On one side we are urged to increase our connectivity – we are told that all learning starts with a connection, to learn we need to be well connected, to keep up in a fast moving digital age we need to know how to filter, select, aggregate, remix, repurpose, feed forward. We are urged to be open and connected, and to become involved in global networks. It is not enough to simply join these networks and observe – this is regarded as ‘taking’ – we must share, create for the benefit of others and reciprocate.
On the other side, when people stop to think about it, such as over the Christmas break, there is a realisation that all this connectivity can very easily get out of control and become an unbearable burden. Blog posts by Will Richardson and Beth Kanter both discuss this from different perspectives. There has been a discussion on Quora to which George Siemens contributed and we have been reminded in some posts of Clay Shirky’s suggestion that information overload is a consequence of filter failure.
Of course, as soon as people have a break – such as we have just had with Christmas and New Year – it suddenly hits us that there must be more to life than …… whatever it is that puts our life out of balance – such as has been perceived in recent online discussions and posts as an imbalance between connectivity and information overload.
But I’m wondering whether it is information overload that is the problem. Isn’t it more a lack of understanding about what we mean by connectivity and what role connectivity should play in our lives and learning? It seems that it is often interpreted that more connectivity is better – more connectivity means more learning, more connectivity means being able to keep up. But is this true? Would an answer to this question sort out the information overload problem?
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Having just read 10 Web 2.0 things you can do in 10 minutes, which has been posted by Stephen on today’s Daily, I am tesing this out to see if I can make anything like a respectable post in 10 minutes. Time is a real issue with connectivism, as exemplified by this course, as I’m sure many people are finding.
Earlier in the course Stephen posted that the course should take about 8 hours per week, but to do this course justice you would need to spend far more. Carmen’s post today, which I have only skim read, must have taken her a considerable amount of time and there are many others on the course who make deeply reflective and what must be time-consuming posts.
Connectivism seems to demand constant interaction and ‘fast’ connections, whereas deep and critical thinking and reflective learning takes time. This seems to be a tension for me in connectivism. Do we want to listen to multiple interactions, all fast firing, on twitter, on blogs, in Second Life, on Facebook, etc, etc. – the list seems endless (how do people do it!), or do we want to/need to take more time and listen to more thoughtful posts?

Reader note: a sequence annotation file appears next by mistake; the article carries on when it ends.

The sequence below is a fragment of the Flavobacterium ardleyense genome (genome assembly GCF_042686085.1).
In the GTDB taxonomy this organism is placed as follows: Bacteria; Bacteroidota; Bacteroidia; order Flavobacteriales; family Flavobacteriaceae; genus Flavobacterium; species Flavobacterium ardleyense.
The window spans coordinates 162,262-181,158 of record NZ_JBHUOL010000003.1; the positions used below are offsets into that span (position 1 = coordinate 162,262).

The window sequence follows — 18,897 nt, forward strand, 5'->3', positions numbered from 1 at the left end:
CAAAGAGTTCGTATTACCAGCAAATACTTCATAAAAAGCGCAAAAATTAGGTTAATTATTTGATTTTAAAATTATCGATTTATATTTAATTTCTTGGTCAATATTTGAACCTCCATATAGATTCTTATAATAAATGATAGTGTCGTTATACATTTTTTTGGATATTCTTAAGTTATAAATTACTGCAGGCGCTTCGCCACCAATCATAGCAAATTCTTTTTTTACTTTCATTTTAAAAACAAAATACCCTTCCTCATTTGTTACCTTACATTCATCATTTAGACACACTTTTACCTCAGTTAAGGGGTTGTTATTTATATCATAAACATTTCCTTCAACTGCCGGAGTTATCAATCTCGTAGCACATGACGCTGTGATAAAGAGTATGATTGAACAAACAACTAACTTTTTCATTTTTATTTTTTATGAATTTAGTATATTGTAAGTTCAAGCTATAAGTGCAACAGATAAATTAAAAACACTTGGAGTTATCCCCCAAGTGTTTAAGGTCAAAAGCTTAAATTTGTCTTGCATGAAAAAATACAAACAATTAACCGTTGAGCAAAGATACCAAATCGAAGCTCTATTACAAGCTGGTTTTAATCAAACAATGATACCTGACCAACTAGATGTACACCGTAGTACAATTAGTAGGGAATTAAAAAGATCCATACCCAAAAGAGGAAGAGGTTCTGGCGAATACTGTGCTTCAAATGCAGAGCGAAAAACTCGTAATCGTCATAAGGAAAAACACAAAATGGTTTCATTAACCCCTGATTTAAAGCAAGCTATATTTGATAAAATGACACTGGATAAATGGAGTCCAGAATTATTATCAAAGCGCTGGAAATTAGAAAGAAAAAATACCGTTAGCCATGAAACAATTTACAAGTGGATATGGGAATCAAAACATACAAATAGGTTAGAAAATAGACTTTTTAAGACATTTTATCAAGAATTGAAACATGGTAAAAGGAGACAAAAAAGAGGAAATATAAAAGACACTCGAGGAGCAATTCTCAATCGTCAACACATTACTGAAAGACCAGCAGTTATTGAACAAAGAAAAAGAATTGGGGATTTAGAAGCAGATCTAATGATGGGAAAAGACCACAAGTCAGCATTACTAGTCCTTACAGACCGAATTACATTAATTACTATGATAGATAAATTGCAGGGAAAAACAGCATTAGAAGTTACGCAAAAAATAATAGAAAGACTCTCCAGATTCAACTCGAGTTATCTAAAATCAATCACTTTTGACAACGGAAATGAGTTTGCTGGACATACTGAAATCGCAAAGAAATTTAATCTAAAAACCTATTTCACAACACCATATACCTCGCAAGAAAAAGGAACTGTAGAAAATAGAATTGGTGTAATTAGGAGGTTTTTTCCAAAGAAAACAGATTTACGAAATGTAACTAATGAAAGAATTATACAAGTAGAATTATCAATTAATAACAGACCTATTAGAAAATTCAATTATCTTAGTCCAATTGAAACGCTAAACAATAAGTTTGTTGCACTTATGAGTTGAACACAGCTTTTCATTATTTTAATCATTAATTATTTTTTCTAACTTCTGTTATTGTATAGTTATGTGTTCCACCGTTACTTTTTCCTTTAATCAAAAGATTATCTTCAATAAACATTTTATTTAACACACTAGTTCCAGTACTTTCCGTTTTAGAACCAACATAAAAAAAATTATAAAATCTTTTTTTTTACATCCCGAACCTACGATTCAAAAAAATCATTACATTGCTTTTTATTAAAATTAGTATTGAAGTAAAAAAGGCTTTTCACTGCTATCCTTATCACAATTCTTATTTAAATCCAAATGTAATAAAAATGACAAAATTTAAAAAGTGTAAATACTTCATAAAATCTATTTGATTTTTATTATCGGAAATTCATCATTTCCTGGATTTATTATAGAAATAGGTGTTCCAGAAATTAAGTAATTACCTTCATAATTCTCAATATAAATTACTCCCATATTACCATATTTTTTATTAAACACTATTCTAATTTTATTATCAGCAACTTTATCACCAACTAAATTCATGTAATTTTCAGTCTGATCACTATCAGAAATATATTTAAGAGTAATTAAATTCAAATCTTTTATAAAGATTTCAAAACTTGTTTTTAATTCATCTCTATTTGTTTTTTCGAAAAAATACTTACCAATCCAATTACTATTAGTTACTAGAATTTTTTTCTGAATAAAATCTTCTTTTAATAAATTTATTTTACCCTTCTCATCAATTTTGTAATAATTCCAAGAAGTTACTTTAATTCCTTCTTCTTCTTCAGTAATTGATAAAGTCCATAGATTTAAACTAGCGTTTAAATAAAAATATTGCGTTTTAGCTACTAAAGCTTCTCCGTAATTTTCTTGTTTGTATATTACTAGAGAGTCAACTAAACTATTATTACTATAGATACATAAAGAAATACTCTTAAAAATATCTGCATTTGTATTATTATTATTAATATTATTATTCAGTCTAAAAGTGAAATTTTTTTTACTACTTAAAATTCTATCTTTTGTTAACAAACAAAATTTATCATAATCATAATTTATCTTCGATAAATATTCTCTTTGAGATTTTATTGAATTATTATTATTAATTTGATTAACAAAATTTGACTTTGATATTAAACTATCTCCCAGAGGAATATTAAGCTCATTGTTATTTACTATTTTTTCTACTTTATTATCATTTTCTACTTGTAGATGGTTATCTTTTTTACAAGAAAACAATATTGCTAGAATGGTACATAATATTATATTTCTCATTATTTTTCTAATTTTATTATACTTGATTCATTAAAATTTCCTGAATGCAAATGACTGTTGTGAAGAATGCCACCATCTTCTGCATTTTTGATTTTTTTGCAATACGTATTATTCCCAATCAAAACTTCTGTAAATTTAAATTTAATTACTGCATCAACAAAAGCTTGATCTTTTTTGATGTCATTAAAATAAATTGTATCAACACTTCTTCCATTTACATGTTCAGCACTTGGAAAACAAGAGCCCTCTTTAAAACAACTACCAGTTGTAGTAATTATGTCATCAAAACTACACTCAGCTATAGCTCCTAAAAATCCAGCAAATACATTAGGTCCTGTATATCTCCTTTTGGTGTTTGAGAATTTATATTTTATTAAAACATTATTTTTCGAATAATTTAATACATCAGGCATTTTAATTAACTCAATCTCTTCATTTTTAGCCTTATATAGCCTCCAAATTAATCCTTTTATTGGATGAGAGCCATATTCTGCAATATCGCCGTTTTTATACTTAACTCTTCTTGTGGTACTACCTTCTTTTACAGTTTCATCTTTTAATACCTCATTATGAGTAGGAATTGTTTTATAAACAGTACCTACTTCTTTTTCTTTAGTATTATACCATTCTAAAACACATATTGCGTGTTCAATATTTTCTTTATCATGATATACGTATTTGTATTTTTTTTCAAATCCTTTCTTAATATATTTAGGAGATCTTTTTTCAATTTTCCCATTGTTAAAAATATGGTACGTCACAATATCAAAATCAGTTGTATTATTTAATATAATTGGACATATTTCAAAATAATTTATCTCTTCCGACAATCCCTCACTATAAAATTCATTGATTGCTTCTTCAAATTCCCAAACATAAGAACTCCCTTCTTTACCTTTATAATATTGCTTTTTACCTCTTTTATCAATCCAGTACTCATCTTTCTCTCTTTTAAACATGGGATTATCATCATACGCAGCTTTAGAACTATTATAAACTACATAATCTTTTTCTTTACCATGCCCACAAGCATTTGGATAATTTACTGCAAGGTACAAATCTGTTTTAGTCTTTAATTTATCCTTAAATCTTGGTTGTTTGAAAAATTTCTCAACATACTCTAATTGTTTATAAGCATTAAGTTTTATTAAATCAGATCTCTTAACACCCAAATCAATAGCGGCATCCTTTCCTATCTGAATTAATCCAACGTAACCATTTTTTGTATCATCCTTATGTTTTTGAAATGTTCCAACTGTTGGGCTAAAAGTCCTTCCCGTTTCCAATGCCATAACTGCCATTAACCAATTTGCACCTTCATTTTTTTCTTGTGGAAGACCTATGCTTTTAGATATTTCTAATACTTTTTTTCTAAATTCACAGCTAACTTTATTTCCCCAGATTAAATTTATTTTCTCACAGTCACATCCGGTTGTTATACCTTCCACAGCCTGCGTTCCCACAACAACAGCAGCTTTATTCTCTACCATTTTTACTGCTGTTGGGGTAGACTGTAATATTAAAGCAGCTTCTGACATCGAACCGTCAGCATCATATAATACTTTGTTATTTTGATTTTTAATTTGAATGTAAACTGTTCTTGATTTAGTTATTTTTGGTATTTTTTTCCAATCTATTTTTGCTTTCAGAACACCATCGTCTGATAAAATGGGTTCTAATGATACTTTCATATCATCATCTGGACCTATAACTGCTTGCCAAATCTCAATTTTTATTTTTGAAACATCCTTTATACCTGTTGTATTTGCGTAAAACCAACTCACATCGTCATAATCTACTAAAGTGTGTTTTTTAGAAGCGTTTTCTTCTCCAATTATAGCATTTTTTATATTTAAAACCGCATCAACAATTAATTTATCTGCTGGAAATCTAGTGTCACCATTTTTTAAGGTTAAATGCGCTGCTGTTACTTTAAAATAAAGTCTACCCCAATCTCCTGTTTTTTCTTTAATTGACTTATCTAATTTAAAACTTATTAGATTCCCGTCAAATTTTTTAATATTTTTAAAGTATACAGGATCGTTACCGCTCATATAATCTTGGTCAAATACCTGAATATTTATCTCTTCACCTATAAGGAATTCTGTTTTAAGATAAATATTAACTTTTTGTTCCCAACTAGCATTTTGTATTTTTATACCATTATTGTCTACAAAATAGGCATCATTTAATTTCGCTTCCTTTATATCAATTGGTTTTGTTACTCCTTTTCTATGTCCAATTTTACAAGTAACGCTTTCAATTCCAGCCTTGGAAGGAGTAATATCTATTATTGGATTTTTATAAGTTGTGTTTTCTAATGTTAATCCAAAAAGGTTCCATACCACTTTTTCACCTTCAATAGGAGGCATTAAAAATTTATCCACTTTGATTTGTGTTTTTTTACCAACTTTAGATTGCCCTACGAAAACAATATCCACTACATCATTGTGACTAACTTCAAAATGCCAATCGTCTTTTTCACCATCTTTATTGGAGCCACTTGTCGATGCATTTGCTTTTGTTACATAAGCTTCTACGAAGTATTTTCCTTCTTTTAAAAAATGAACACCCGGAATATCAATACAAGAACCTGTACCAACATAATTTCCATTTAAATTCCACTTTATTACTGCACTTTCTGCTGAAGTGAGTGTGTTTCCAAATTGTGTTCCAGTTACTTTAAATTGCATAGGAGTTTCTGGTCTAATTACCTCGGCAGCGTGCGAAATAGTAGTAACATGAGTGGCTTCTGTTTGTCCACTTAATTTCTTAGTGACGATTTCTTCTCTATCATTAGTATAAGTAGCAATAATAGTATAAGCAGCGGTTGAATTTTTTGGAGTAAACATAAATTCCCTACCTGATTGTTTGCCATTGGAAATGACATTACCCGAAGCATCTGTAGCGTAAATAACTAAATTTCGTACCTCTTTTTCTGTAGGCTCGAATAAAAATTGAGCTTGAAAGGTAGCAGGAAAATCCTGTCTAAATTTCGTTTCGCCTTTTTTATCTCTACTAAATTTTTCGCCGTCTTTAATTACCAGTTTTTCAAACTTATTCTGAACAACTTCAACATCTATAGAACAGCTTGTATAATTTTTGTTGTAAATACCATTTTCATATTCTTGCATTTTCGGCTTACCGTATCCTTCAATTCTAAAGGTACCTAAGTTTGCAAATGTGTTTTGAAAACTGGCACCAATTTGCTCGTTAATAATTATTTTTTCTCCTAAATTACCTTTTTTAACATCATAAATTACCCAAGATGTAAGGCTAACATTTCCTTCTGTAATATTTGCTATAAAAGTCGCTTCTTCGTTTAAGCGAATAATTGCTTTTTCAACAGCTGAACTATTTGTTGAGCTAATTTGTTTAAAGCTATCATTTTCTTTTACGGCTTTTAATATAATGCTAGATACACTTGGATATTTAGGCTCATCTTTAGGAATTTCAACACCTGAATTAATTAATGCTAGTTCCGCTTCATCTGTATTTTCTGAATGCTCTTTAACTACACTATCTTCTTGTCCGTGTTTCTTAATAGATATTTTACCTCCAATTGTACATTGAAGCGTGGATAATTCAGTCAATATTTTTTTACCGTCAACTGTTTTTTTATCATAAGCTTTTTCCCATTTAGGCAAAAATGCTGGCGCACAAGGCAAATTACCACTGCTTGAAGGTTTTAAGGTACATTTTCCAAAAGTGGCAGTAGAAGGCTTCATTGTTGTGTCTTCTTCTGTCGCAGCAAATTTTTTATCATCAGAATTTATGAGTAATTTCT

I am really struggling with time. I haven’t even read last week’s reading’s yet and I haven’t responded to other people’s blogs as much as I wanted to. I have watched George’s video introduction to this week today, which provides an excellent overview of where we are up to. How does he manage to be so concise? But doesn’t he look exhausted.
Is this what connectivism means? That we are so busy keeping up our connections that we are permanently exhausted? If George is looking tired, then there is absolutely no hope for me. It has taken me 20 minutes, going like the clappers and not saying anything much to write this post!
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Posted in CCK08, tagged CCK08, coursestructure, time on October 4, 2008 |
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I have just read Steve Sorden’s post about the difficulty of keeping the balance right in relation to how much time we spend on this course.
This reminded me that I wanted to make a note of Stephen’s post (or was it George?) on how many hours we should be spending on this course. 8 hours a week.
From what I have read I expect people have spent more than I hour on their assignment – probably much more.
Some additional time that might be needed depending on your prior experience would be for setting up your blog, or other aspects of your personal learning environment. This could take quite a lot of time
Beyond this, what is needed are the skills to save time – so multi-tasking skills, ability to skim read and so on will all save time. I think Stephen or George said on the Ustream call that it was expected that people signing up for this course would have the basic technical skills, but as Stephen also said, typical internet behaviour is to sign up and then wonder if it’s the right course for you after signing up. A pre-course skills/technical skills/computer spec type of checklist might help to prevent people just jumping on the bandwagon – but on the other hand if I’d completed a checklist I probably wouldn’t be here now
The course does seem to be all consuming though. If I’m not actually online, I am thinking about it and relating it all the time to other areas of my work. I can see that it will leave a hug gap once it is ended, but I think this is a common experience with online courses.
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